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Speak English Like an American Lesson 15 Idioms and Expressions MCQ Test

Speak English Like an American Lesson 15 Idioms and Expressions MCQ Test

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LESSON 15 – Nicole Practices Her Election Speech


Nicole is running for student body president. She must give a speech next week. She discusses the speech with her mother.

Susan: What’s up, Nicole?

Nicole: I pulled an all-nighter working on my election speech.

Susan: No wonder you look like a basket case! Did you finish your speech?

Nicole: Yes, at 6 a.m.

Susan: That must be a load off your mind!

Nicole: It’s not. I’ve got to give the speech tomorrow in front of 1,500 people. I’m a nervous wreck!

Susan: Just remember the old rule of thumb: Imagine your audience naked.

Nicole: That’s gross. Why would I want to do that?

Susan: According to conventional wisdom, it’ll make you less nervous.

Nicole: Only practice will do the trick.

Susan: Okay, let’s hear the speech.

Nicole: Good afternoon, everyone. There are four candidates running for president. You think you have several choices. In reality, you have just one choice: me!

Susan: You can’t say that. You’ll turn off your audience immediately.

Nicole: It sounds like I have a big head?

Susan: I’ll say!


  • basket case

 someone or something in a useless or hopeless condition

EXAMPLE 1: After working a 12-hour day and then coming home and cooking dinner for her family, Tanya felt like a basket case.

EXAMPLE 2: After running the marathon, Brian felt like a basket case.

NOTE: You may also see the expression “economic basket case” to describe an economy that is doing very poorly. Example: After years of dictatorship, North Korea is an economic basket case.

  • (to have a) big head

 arrogant; too proud of oneself

EXAMPLE 1: Stop bragging so much about the award you got at work! People will think you’ve got a big head.

EXAMPLE 2: Jenny has such a big head. No wonder nobody wants to be friends with her!

SYNONYM: to be full of oneself. Example: Joan is really full of herself. She’s always talking about how smart she is.

  • conventional wisdom

 a widely held belief

EXAMPLE 1: According to conventional wisdom, a diet high in salt can cause high blood pressure.

EXAMPLE 2: Challenging conventional wisdom, the psychologist said that sometimes it’s healthy to be in a bad mood.

  • (to) do the trick

 to achieve the desired results

EXAMPLE 1: Juan changed the light bulb and said, “That should do the trick!”

EXAMPLE 2: My house is difficult to find, so I’ll put 10 large balloons on my mailbox on the day of the party. That should do the trick.

  • I’ll say!

 yes, definitely!

EXAMPLE 1: “Did you enjoy the Madonna concert?” – “I’ll say!

EXAMPLE 2: “Your sister must’ve been very happy after winning $50,000 in the lottery.” – “I’ll say!

  • in reality

 in fact; actually

EXAMPLE 1: Ted thinks it’ll be easy to become a rock star. In reality, it will take years of hard work.

EXAMPLE 2: I know you think it’ll be easy to get cheap tickets to a Broadway play. In reality, we’ll have to wait in line for hours!

  • load off one’s mind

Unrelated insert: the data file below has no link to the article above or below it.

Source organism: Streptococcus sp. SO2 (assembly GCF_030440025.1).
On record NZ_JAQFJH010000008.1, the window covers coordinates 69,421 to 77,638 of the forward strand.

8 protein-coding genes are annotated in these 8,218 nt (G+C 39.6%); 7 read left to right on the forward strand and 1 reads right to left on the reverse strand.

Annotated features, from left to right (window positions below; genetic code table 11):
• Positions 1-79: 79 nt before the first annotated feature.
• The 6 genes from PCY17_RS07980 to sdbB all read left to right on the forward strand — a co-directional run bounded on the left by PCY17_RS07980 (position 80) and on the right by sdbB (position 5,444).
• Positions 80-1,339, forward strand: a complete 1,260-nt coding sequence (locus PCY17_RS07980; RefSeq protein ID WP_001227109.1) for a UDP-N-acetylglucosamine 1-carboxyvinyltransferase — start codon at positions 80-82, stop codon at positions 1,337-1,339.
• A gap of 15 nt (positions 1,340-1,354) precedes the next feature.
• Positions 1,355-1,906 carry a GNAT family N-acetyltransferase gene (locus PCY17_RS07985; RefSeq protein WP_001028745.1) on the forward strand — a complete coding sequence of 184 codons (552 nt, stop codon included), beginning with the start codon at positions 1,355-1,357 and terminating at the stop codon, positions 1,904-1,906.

a relief

EXAMPLE 1: When Amber called Ted to tell him that she arrived home safely, it was a big load off his mind.

EXAMPLE 2: Finishing her English essay was a load off Nicole’s mind.

  • look like

 have the appearance of

EXAMPLE 1: Before agreeing to go out on a date with her, Keith wanted to know what my cousin Maria looked like.

EXAMPLE 2: Please tell me what the cover of that new book looks like so it will be easier for me to find it in the bookstore.

NOTE: The expression “it looks like” can mean “it is likely that…” Example: It’s snowing, so it looks like the schools will be closed today.

  • nervous wreck

 a person feeling very worried

EXAMPLE 1: Ted was a nervous wreck before his chemistry test.

EXAMPLE 2: Whenever Nicole rides on the back of her friend’s motorcycle, Susan is a nervous wreck.

  • no wonder

 it’s not surprising

EXAMPLE 1: Brian’s entire body is in pain. It’s no wonder since he ran a marathon yesterday!

EXAMPLE 2: No wonder you’re cold — it’s January and you’re walking around outside without a coat!

SYNONYM: small wonder

  • (to) pull an all-nighter

 to stay up all night to do work

EXAMPLE 1: Ted pulled an all-nighter to study for his chemistry test and ended up falling asleep in class the next day.

EXAMPLE 2: I’ve got a 20-page paper due tomorrow morning, and I haven’t even started writing it yet. I guess I’ll be pulling an all-nighter!

  • rule of thumb

 a useful principle

EXAMPLE 1: When cooking fish, a good rule of thumb is 10 minutes in the oven for each inch of thickness.

EXAMPLE 2: “Ted, as a rule of thumb, you should always plan to study for your chemistry tests for at least two hours.”

  • (to) turn off

 to cause to feel dislike or revulsion

EXAMPLE 1: I used to be friends with Monica, but she gossiped all the time and it really turned me off.

EXAMPLE 2: At first, Sara really liked Jacob. But when he started talking about all his ex-girlfriends, she was really turned off.

NOTE: The noun form, turn-off, is also common and usually describes something that causes the opposite sex to respond negatively. Example: When Jake started talking about all his ex-girlfriends, it was a real turn off for Sara.

  • what’s up?

 What’s going on? What’s new?

EXAMPLE 1: What’s up? I haven’t spoken to you in a long time.

EXAMPLE 2: You never call me anymore. What’s up with that?

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